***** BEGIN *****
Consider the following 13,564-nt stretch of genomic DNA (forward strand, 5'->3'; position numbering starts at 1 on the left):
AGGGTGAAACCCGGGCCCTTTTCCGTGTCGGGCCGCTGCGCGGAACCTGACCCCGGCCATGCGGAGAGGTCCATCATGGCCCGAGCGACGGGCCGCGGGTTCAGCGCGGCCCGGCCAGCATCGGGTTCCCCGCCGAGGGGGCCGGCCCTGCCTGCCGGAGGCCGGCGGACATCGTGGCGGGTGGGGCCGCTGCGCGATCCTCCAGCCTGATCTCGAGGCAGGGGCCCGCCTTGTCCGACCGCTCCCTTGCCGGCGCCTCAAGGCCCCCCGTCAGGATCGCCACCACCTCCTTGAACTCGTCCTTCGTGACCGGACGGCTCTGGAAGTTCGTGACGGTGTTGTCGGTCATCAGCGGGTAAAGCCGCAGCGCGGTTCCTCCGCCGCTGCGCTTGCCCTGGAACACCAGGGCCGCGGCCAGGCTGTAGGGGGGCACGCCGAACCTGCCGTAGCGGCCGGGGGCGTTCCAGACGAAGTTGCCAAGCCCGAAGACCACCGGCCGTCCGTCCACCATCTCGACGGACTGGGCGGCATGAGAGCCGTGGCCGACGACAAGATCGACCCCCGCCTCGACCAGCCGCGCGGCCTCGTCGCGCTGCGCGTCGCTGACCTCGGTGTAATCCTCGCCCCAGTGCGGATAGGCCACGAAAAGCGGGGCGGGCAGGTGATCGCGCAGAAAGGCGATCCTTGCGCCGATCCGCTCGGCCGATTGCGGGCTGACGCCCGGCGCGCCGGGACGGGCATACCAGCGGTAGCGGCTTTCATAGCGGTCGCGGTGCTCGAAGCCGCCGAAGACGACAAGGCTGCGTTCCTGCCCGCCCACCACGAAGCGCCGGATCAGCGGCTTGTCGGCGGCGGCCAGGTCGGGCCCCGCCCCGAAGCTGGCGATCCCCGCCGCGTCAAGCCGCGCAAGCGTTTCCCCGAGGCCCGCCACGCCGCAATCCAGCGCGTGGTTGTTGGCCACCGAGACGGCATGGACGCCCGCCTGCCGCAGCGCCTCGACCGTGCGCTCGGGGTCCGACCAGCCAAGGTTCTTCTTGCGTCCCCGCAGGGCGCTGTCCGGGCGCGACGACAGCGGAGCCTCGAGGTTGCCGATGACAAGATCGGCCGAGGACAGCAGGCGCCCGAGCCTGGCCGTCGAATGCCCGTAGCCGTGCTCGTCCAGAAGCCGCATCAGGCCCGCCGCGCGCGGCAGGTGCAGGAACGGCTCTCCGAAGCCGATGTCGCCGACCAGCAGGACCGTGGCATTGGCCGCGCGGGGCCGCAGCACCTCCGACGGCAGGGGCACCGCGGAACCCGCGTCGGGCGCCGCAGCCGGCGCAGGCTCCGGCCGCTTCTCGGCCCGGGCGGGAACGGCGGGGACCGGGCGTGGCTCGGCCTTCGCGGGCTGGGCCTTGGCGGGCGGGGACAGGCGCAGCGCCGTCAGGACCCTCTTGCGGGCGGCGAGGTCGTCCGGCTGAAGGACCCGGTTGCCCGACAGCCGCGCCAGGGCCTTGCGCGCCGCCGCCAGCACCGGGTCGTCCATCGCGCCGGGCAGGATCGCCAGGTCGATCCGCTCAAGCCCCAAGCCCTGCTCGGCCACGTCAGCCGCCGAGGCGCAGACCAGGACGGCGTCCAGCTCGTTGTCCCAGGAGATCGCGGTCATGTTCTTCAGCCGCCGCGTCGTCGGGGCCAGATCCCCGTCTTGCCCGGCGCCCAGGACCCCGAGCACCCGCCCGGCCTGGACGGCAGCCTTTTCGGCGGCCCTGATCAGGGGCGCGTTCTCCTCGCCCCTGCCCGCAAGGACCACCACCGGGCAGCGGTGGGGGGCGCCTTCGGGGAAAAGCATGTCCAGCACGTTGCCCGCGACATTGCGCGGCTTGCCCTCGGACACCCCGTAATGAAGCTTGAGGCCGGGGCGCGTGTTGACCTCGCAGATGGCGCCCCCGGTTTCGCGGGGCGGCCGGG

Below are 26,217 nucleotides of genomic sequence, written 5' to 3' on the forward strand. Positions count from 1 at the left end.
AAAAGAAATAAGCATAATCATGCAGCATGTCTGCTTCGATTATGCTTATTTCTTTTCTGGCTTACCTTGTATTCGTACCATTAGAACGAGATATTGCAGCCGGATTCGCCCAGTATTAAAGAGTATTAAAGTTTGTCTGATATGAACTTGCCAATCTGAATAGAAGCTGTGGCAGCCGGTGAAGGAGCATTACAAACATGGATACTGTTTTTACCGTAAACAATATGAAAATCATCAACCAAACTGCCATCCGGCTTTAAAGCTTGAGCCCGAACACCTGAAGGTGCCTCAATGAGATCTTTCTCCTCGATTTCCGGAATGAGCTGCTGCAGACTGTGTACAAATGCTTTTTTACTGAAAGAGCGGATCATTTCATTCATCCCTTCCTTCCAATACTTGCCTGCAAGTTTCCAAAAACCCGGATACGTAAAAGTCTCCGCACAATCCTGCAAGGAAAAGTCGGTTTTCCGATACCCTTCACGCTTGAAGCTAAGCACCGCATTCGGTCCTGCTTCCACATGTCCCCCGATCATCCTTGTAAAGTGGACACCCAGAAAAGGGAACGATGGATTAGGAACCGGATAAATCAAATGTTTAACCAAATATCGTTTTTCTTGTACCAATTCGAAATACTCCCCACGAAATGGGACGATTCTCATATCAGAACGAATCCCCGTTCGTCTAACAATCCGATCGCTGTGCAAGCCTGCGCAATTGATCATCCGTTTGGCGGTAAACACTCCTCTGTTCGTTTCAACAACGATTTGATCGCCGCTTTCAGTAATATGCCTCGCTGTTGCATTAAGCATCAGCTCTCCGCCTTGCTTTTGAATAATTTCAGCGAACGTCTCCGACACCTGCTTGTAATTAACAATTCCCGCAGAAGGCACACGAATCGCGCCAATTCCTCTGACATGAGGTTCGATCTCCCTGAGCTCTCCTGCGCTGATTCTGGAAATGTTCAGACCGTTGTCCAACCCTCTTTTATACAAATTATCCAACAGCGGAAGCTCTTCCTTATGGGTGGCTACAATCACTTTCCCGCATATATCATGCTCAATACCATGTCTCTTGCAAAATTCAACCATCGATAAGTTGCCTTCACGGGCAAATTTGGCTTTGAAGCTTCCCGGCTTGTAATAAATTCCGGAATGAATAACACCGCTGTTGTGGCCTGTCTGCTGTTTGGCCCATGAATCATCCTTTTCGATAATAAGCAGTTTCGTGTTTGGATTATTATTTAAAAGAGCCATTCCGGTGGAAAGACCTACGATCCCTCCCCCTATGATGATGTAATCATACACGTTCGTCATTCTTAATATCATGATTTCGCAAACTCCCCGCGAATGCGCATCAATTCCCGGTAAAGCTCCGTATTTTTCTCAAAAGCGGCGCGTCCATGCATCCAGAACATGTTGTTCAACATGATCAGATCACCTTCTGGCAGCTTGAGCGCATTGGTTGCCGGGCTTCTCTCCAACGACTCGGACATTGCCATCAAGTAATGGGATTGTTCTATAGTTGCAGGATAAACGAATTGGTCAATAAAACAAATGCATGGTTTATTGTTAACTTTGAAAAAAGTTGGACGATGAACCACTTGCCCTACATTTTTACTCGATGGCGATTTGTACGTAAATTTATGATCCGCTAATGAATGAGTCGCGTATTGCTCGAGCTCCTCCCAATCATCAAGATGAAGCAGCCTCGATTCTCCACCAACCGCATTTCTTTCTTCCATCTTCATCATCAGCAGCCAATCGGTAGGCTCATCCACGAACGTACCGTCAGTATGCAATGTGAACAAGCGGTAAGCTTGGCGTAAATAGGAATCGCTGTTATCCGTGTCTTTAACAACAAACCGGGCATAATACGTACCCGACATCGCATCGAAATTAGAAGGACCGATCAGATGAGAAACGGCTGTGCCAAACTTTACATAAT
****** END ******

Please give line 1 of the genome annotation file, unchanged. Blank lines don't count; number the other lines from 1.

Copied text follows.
Consider the following 13,564-nt stretch of genomic DNA (forward strand, 5'->3'; position numbering starts at 1 on the left):